This checks the PSU under no load conditions, so it is not completely reliable. But if it can not pass this, it is dead. Then repeat the checks with the PSU plugged into the computer to put a load on the PSU.

If the system beeps:
If it looks like the PSU is good, install a memory stick. Boot. Beep pattern should change to one long and several short beeps indicating a missing graphics card.

This will be a little different if you have integrated graphics.

Silence or long single beeps indicate a problem with the memory.

Insert the video card and connect any necessary PCIe power connectors. Boot. At this point, the system should POST successfully (a single short beep). Notice that you do not need keyboard, mouse, monitor, or drives to successfully POST.

Now start connecting the rest of the devices starting with the monitor, then keyboard and mouse, then the rest of the devices, testing after each step. It's possible that you can pass the POST with a defective video card. The POST routines can only check the video interface. It cannot check the internal parts of the video card.
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a b B Homebuilt system
October 16, 2010 6:39:27 AM

pdi180 said:
Tested everything last night. The motherboard never beeped and never loaded BIOS. So I am ordering a new MOBO/CPU (I am switching to an AMD 955 Black). If it is my PSU, how can I tell if it destroyed everything? I still have power going out from it, or is that not enough? Should I buy a new PSU as well to be safe?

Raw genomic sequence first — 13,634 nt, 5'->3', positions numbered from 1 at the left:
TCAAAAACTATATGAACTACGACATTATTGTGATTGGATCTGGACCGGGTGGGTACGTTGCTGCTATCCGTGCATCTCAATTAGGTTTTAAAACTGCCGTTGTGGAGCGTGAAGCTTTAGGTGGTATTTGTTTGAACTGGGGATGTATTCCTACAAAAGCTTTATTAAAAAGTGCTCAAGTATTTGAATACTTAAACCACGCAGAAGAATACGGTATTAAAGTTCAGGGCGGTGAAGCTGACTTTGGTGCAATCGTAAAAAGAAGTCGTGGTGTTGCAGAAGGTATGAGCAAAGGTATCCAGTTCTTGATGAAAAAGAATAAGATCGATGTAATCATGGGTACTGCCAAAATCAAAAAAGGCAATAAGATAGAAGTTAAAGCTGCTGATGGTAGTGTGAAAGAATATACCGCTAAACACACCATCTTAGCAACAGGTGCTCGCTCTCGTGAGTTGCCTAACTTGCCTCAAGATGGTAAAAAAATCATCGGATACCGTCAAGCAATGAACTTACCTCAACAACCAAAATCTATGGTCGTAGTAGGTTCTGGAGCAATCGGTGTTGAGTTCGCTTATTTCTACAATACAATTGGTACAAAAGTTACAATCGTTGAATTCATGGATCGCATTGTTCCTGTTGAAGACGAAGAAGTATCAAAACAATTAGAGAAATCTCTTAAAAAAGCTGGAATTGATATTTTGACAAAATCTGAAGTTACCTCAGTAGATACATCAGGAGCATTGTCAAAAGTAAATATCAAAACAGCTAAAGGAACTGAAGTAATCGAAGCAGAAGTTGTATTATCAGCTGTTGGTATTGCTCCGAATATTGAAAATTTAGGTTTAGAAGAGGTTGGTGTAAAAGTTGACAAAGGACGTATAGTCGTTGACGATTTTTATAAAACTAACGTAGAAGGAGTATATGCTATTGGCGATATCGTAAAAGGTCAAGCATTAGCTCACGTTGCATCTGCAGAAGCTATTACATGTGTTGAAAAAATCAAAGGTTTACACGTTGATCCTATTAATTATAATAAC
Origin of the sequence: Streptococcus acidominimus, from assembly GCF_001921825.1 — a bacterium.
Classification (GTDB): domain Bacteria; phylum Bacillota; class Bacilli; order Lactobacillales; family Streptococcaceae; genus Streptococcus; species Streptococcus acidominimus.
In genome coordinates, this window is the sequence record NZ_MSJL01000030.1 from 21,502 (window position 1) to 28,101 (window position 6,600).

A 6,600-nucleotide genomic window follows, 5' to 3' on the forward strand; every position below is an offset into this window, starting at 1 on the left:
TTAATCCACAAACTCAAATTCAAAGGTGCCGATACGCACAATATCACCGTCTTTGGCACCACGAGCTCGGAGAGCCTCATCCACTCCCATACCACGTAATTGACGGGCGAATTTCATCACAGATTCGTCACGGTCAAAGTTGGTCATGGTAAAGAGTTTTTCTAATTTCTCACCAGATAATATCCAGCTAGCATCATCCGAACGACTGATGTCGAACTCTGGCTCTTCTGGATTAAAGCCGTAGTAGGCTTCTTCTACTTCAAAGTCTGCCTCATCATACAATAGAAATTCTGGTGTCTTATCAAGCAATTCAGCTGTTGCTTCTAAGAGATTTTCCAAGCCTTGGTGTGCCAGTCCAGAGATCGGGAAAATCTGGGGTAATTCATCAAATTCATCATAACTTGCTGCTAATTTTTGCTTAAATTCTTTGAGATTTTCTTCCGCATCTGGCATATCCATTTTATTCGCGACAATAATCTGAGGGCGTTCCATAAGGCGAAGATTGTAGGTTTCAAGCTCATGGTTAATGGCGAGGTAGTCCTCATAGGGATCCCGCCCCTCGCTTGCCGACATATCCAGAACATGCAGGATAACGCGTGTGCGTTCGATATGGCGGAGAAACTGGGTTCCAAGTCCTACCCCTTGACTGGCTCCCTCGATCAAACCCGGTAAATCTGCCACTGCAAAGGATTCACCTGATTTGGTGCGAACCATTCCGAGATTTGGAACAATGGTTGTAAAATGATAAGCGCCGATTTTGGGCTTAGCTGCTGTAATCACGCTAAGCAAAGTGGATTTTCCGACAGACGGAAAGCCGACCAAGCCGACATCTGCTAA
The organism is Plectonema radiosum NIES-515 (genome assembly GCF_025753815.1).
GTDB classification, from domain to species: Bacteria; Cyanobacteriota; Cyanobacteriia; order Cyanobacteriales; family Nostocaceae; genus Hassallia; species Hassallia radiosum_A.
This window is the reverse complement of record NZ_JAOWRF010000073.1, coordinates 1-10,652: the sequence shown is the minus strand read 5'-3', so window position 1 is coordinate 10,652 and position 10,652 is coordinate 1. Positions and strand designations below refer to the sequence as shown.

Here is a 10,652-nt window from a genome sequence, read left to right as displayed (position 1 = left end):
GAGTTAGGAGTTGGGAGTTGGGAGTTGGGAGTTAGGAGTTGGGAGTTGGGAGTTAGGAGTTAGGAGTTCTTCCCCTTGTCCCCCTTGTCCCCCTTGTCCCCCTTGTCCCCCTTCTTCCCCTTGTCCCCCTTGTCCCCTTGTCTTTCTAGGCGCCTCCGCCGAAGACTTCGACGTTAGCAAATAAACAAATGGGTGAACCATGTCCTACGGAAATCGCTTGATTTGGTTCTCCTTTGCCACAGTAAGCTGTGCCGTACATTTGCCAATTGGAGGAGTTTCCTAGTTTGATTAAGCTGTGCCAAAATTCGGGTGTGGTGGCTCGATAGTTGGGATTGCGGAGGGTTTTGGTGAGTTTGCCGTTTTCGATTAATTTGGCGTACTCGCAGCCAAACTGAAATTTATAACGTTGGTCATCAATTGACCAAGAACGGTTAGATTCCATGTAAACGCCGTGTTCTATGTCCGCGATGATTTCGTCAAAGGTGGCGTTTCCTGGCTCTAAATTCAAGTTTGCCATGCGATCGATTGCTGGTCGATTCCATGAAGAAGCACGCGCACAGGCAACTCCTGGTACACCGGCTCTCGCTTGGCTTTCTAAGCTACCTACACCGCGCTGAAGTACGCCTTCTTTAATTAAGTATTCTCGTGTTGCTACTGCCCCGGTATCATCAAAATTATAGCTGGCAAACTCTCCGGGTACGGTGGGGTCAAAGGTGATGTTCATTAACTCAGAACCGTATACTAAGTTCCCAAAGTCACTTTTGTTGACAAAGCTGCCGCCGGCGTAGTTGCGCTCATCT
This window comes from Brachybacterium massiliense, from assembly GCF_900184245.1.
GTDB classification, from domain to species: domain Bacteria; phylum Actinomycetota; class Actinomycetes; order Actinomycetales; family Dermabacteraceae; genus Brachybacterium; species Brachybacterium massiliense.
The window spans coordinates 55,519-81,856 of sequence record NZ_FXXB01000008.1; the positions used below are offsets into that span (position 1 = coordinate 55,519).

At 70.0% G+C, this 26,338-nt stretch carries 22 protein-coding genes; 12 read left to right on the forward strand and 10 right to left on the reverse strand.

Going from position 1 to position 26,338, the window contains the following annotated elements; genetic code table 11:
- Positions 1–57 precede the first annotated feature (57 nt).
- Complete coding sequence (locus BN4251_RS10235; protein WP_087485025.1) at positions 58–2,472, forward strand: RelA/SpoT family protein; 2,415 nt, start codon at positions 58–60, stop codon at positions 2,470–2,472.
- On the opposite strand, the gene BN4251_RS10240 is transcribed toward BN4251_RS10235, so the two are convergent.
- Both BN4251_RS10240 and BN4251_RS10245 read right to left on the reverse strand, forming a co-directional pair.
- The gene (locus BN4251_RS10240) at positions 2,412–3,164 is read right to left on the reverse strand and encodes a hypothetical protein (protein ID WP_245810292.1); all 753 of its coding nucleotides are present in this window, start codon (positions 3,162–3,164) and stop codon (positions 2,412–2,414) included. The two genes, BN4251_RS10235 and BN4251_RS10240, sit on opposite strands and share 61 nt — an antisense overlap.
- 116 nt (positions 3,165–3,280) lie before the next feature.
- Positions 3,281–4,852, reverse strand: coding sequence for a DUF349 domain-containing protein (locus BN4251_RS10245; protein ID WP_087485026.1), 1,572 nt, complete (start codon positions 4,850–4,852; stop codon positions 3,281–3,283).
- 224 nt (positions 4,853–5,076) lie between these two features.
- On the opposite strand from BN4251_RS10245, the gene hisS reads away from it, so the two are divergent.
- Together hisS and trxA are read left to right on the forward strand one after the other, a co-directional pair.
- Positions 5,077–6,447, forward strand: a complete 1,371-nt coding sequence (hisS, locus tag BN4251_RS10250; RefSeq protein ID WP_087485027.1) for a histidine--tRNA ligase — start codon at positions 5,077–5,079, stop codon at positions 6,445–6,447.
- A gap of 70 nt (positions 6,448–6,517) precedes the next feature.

Thanks!

Is the mobos speaker attached?
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October 20, 2010 3:28:58 PM

Sorry for not replying, I did not have a computer at home for the weekend! I started putting the new system together last night but did not get through it all. Thanks for that information jsc, I will have to print that out at take it home with me tonight! Unfortunately, I already started putting everything in the case. But I will set it up how you suggested. That is some good advice on the troubleshooting for a new system, many a PEBKAC error in there! Hopefully I don't make any of them!
Guanyu... I hope the speaker was attached! I honestly don't recall, I just pulled plugs out of the old mother board and didn't look that closely. I will be sure to put it in the new one though!
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October 21, 2010 2:07:49 PM

Alright... Good news bad news time! I replaced the Mobo, CPU, and GPU and it still won't POST. The good news is that all those things on the old system still work (probably). So it only really leaves me with 2 options. The hard drive - probably not this since I unplugged it as you suggested and it did not give me any beeps or POST message. OR the PSU is bad. I really don't know how it can be this if I am getting power to all the fans and the mobo lights are on. The ram I tested last night going through the 2 sticks that I had in there and 2 old ones that I know work. So I am doubtful of a ram issue. Any more suggestions!

Thanks guys! I appreciate the help!
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October 21, 2010 2:56:34 PM

Possible stupid question alert!

I am reading through the Mobo manual (ASUS M4A87TD EVO AM3 AMD 870 SATA 6Gb/s USB) and it reads that it supports DDR3... is this to say that it does not support DDR2 anymore?